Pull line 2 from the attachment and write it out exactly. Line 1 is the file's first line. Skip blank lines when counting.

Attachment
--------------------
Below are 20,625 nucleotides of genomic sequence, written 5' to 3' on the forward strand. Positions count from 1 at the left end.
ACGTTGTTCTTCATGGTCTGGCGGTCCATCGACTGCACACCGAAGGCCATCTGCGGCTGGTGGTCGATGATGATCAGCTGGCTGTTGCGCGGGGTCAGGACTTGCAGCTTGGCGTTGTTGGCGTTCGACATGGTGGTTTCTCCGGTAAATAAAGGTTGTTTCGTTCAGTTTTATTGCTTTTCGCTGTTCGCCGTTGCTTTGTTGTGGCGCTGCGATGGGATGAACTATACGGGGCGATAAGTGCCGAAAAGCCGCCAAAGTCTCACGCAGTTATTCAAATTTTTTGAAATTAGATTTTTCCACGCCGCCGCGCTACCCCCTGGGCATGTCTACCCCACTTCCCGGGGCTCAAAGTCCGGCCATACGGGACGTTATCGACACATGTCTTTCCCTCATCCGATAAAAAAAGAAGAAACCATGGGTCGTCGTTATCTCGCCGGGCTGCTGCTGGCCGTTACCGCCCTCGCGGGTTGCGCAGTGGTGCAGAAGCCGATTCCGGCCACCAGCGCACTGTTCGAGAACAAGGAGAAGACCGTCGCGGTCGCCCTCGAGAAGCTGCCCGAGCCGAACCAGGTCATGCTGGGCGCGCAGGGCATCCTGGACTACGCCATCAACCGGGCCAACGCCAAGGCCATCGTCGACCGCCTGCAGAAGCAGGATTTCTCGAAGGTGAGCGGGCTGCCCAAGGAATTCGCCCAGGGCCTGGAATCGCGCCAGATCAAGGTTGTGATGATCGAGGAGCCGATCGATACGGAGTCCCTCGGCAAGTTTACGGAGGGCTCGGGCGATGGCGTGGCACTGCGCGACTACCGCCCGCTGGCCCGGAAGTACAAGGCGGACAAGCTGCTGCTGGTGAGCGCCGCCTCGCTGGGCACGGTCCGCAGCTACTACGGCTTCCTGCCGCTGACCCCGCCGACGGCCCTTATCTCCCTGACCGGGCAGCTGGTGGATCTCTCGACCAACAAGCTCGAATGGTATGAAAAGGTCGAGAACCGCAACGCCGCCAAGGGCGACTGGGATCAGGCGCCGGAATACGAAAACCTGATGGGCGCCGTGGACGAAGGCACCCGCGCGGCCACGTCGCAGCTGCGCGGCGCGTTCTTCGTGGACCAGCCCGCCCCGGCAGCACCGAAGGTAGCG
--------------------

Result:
ACGTTGTTCTTCATGGTCTGGCGGTCCATCGACTGCACACCGAAGGCCATCTGCGGCTGGTGGTCGATGATGATCAGCTGGCTGTTGCGCGGGGTCAGGACTTGCAGCTTGGCGTTGTTGGCGTTCGACATGGTGGTTTCTCCGGTAAATAAAGGTTGTTTCGTTCAGTTTTATTGCTTTTCGCTGTTCGCCGTTGCTTTGTTGTGGCGCTGCGATGGGATGAACTATACGGGGCGATAAGTGCCGAAAAGCCGCCAAAGTCTCACGCAGTTATTCAAATTTTTTGAAATTAGATTTTTCCACGCCGCCGCGCTACCCCCTGGGCATGTCTACCCCACTTCCCGGGGCTCAAAGTCCGGCCATACGGGACGTTATCGACACATGTCTTTCCCTCATCCGATAAAAAAAGAAGAAACCATGGGTCGTCGTTATCTCGCCGGGCTGCTGCTGGCCGTTACCGCCCTCGCGGGTTGCGCAGTGGTGCAGAAGCCGATTCCGGCCACCAGCGCACTGTTCGAGAACAAGGAGAAGACCGTCGCGGTCGCCCTCGAGAAGCTGCCCGAGCCGAACCAGGTCATGCTGGGCGCGCAGGGCATCCTGGACTACGCCATCAACCGGGCCAACGCCAAGGCCATCGTCGACCGCCTGCAGAAGCAGGATTTCTCGAAGGTGAGCGGGCTGCCCAAGGAATTCGCCCAGGGCCTGGAATCGCGCCAGATCAAGGTTGTGATGATCGAGGAGCCGATCGATACGGAGTCCCTCGGCAAGTTTACGGAGGGCTCGGGCGATGGCGTGGCACTGCGCGACTACCGCCCGCTGGCCCGGAAGTACAAGGCGGACAAGCTGCTGCTGGTGAGCGCCGCCTCGCTGGGCACGGTCCGCAGCTACTACGGCTTCCTGCCGCTGACCCCGCCGACGGCCCTTATCTCCCTGACCGGGCAGCTGGTGGATCTCTCGACCAACAAGCTCGAATGGTATGAAAAGGTCGAGAACCGCAACGCCGCCAAGGGCGACTGGGATCAGGCGCCGGAATACGAAAACCTGATGGGCGCCGTGGACGAAGGCACCCGCGCGGCCACGTCGCAGCTGCGCGGCGCGTTCTTCGTGGACCAGCCCGCCCCGGCAGCACCGAAGGTAGCG